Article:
Same-meal-minus-the-meat vegetarians: These people eat the same meals they did before, but without the meat. If they’re not replacing the protein, they’ll probably have a ferocious appetite and may be missing out on essential nutrients.
“Vegetarian” food label fans: These people find any recipe or packaging that contains the word “vegetarian” or “meatless” and then overeat that food. They often wind up taking in too much junk food. Be aware that the word “vegetarian” is not synonymous with “healthy” or “low calorie.”
Blatner recommends replacing meat with beans in recipes for an easy, healthy—and inexpensive—protein source. She advises new vegetarians—and those who want to dabble in a vegetarian diet—to start having fun with vegetarian recipes. “Find ones you like that you’re going to keep eating. Enjoy the journey of it.”
9. “Subbing diet soda and diet foods is a smart way to lose.”
Chugging cans of diet soda and eating prepackaged diet foods may seem like a no-brainer way to trick your body into pound-shedding mode because they have few or no calories—but it’s not going to give you lasting results.
Diet soda may increase your risk of metabolic syndrome, a group of symptoms that includes high levels of belly fat, blood sugar, and cholesterol. People who consumed just one diet soda daily had a 34% higher risk of the syndrome than those who abstained, according to a University of Minnesota study of nearly 10,000 adults ages 45 to 64.
What you’re trying to do when you eat diet foods and drink diet soda is to cheat your body, says Ashley Koff, RD. “The body is physiologically smarter than your ability to override it. If you use one of those things as your tool, you’re always going to need that. And you might be getting weight loss results but no health benefits.” She says many people eventually get frustrated that they became dependent on these products.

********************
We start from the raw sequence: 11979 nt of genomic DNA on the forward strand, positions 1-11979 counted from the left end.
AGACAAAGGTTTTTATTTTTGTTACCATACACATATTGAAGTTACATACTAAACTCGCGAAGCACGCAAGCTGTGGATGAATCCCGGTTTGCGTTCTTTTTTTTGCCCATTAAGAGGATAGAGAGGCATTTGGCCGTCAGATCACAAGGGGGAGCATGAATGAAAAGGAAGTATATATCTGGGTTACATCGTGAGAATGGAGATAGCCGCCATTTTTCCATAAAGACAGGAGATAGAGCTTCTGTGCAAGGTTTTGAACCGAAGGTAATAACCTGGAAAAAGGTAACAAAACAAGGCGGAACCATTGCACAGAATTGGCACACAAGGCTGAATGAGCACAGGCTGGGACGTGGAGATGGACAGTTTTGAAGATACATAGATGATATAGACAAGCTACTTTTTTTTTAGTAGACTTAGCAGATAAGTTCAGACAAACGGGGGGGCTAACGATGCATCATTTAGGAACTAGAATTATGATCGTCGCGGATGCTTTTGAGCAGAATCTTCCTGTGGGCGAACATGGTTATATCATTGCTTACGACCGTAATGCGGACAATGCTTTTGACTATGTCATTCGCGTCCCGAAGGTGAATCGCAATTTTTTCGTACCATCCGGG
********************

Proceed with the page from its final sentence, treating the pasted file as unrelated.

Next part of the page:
“My approach across the board is that the best thing you can do is be a ‘qualitarian,'” says Koff. “Choose the best-quality foods available. The diet versions will have fewer calories than the quality versions, but they’ll also have fewer nutrients.”
10. “Weight gain and belly fat are unavoidable after 40.”
Let’s be honest here: You’re not going to wake up on your 40th birthday with a gut and 10 extra pounds on your frame. It does get harder to lose weight as we age, but you can put some healthy habits into practice now to maintain your weight—or even lose—as the years pass by.
The years leading up to menopause, known as perimenopause, are prime time for weight gain: On average, women put on a pound a year, mostly around the waist, according to the Mayo Clinic. Out-of-whack hormones and a slowing metabolism are a couple of the weight gain culprits.
But reaching menopause doesn’t have to mean getting plumper. Studies show that the more you work out, the slimmer you’ll be, even during this transition time. Keep your diet in check and you’ll boost your results.
Fine-tune your workouts and eating habits to shed those pounds—and keep ’em off—with these tips:
Exercise at least 4 hours a week: That amount helped nearly 44,000 women in their 40s or early 50s achieve weight loss instead of weight gain during a 10-year American Cancer Society study.
Crank it up for 10 minutes a day: In a Kaiser Permanente study, a similar group of women who exercised vigorously (by jogging, for instance) for 10 or more minutes a day had waistlines nearly 6 inches smaller than those of women who didn’t raise their heart rates that high.
Lift weights: Two or three sessions a week can help stave off age-related muscle loss, which slows your metabolism.
Skip the refined carbs: Women whose diets were high in whole grains and fiber gained less weight than those who ate more sugar and white flour, reports a Danish study.